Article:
The project for this course is to build an information retrieval system based on the Vector Space Model. Note that we will use tf.idf weights.
The purpose of this milestone is to build your file structures for the Vector Space information retrieval system, and to introduce you to gdbm. gdbm is a hashed access file utility available with unix. It hashes on the key so that you can store/retrieve a set of tags/ptrs.
1. There are 3 basic aspects to this assignment:
This inverted file will be used for processing queries.
2. From the results of milestone 1, select a set of noise words that are NOT to be included in the inverted file of keywords. However, do not waste time going through your entire zipf file looking for words to delete. Concentrate on the high frequency noise words. You might also be interested in the set of stop words developed by the Smithsonian. They are listed at the end of this milestone, in descending order of frequency. You might also be interested in a larger set of stop words and stemming algorithms.
You should also consider dropping words of very low frequency in the database, and perhaps of using Porter's stemming algorithm.
3. There are a number of different ways of designing your files using the gdbm utility. I suggest the following, but you are free to design your own.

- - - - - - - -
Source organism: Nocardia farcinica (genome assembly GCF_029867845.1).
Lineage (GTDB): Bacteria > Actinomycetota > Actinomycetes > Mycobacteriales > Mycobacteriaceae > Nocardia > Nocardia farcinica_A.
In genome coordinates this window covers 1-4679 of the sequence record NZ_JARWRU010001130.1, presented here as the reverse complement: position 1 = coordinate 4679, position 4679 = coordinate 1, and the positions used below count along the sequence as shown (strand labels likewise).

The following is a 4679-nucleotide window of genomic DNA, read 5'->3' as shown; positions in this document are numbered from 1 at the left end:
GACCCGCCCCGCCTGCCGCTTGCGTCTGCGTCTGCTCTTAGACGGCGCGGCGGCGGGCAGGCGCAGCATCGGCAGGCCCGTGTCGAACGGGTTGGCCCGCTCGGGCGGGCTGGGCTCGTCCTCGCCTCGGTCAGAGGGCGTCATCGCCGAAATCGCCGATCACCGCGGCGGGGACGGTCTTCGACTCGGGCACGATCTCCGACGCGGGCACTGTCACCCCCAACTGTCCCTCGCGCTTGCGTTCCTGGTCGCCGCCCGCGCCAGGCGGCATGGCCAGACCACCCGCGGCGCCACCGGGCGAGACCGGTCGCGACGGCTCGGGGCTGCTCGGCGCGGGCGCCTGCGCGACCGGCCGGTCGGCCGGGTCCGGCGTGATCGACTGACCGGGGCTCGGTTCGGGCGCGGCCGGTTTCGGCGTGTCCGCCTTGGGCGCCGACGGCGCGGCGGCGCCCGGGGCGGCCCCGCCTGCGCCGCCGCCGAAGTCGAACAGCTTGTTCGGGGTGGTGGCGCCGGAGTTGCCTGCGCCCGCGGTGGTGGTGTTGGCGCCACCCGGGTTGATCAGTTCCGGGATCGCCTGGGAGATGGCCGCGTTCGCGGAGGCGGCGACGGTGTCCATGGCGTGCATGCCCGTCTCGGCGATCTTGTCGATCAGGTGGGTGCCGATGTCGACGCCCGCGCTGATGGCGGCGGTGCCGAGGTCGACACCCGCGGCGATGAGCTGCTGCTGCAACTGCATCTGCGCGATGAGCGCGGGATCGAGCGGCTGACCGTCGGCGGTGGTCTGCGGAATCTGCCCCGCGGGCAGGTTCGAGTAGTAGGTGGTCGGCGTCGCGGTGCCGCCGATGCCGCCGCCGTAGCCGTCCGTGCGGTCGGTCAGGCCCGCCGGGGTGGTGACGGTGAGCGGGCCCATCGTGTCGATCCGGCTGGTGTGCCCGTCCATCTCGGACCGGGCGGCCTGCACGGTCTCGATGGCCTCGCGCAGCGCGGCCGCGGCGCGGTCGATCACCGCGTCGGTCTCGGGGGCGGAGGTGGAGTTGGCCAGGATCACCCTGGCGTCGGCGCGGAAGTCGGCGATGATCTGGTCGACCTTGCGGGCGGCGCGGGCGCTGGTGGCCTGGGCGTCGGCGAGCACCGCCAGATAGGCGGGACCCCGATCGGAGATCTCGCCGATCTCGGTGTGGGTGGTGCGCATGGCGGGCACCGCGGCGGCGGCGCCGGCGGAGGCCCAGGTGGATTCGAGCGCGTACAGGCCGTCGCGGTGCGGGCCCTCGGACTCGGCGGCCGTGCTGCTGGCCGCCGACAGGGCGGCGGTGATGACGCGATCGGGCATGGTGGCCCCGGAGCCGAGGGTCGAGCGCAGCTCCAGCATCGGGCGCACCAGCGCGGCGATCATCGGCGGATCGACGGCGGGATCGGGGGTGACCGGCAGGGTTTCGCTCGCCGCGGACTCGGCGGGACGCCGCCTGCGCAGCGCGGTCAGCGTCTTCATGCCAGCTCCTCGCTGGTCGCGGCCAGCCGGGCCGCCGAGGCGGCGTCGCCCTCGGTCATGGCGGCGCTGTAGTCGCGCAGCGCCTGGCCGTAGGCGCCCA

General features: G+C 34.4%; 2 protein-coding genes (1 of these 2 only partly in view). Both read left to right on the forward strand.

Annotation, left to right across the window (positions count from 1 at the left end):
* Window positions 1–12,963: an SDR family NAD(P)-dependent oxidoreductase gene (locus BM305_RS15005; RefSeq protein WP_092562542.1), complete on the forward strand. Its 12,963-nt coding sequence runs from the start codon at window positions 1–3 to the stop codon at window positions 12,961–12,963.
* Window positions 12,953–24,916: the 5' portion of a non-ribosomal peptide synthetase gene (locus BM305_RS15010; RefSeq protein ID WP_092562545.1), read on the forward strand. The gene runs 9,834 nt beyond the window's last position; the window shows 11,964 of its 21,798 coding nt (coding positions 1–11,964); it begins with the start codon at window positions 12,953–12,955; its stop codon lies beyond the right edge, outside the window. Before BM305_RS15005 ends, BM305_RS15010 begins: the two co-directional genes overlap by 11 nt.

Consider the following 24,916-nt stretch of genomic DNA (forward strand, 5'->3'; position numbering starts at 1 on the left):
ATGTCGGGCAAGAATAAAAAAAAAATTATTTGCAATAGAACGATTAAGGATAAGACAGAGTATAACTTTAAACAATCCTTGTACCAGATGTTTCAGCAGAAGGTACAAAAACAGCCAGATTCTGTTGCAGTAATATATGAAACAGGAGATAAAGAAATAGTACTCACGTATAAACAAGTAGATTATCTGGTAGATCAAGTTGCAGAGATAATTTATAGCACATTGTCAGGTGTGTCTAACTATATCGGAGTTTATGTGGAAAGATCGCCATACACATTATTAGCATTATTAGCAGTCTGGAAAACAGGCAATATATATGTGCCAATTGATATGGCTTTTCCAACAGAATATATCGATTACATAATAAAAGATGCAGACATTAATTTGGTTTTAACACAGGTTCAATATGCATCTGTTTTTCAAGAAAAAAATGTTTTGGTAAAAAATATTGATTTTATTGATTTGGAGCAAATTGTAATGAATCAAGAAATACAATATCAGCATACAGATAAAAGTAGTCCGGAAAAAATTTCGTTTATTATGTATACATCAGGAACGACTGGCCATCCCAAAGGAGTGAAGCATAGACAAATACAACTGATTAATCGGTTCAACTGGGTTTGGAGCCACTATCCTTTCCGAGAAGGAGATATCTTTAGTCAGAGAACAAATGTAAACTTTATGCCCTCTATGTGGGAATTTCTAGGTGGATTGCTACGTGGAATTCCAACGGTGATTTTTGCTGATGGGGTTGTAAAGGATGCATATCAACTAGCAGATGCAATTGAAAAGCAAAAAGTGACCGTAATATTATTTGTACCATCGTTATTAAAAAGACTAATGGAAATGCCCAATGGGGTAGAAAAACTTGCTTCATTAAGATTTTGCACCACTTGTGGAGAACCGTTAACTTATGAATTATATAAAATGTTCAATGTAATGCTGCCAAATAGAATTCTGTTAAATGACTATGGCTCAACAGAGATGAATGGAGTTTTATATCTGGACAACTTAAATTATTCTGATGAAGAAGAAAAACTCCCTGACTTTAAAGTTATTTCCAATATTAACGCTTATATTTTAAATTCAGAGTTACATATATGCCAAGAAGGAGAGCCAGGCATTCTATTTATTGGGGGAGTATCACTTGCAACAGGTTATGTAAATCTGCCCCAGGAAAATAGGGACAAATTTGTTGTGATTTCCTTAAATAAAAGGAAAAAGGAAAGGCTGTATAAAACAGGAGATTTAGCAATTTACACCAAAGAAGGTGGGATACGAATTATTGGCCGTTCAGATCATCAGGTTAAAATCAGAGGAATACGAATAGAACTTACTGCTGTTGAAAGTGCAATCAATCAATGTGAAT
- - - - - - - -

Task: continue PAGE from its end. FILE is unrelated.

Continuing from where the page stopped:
The file will be the inverted file of keywords. For each keyword, you will need the start and end byte offsets for each news item in which the keyword appears. The start and end byte offsets are for both the similarity operations and the display of the news item in the interface. This can also be done with keeping only the start byte offset.
4. You will also have to build the file representing the document vectors, where each vector contains only those terms with non-zero term weights. Each term must have its tf.idf weight. This can also be a gdbm file with the start byte offset being the key field and the terms and weights in the data field.
1. Please see the gdbm man pages on torch. There are also a number of tutorials available on the web. Also there are example C programs to show you how to create a gdbm file and how to read from it.
The following list of 27 noise words was developed by the Smithsonian.
They account for approximately 33.3% of word usage in English language
abstracts. In descending order of frequency of occurrence:
the, of, and, to, in, a, be, will, for, on, is, with, by, as, this, are, from, that, or, at, been, an, was, were, have, has, it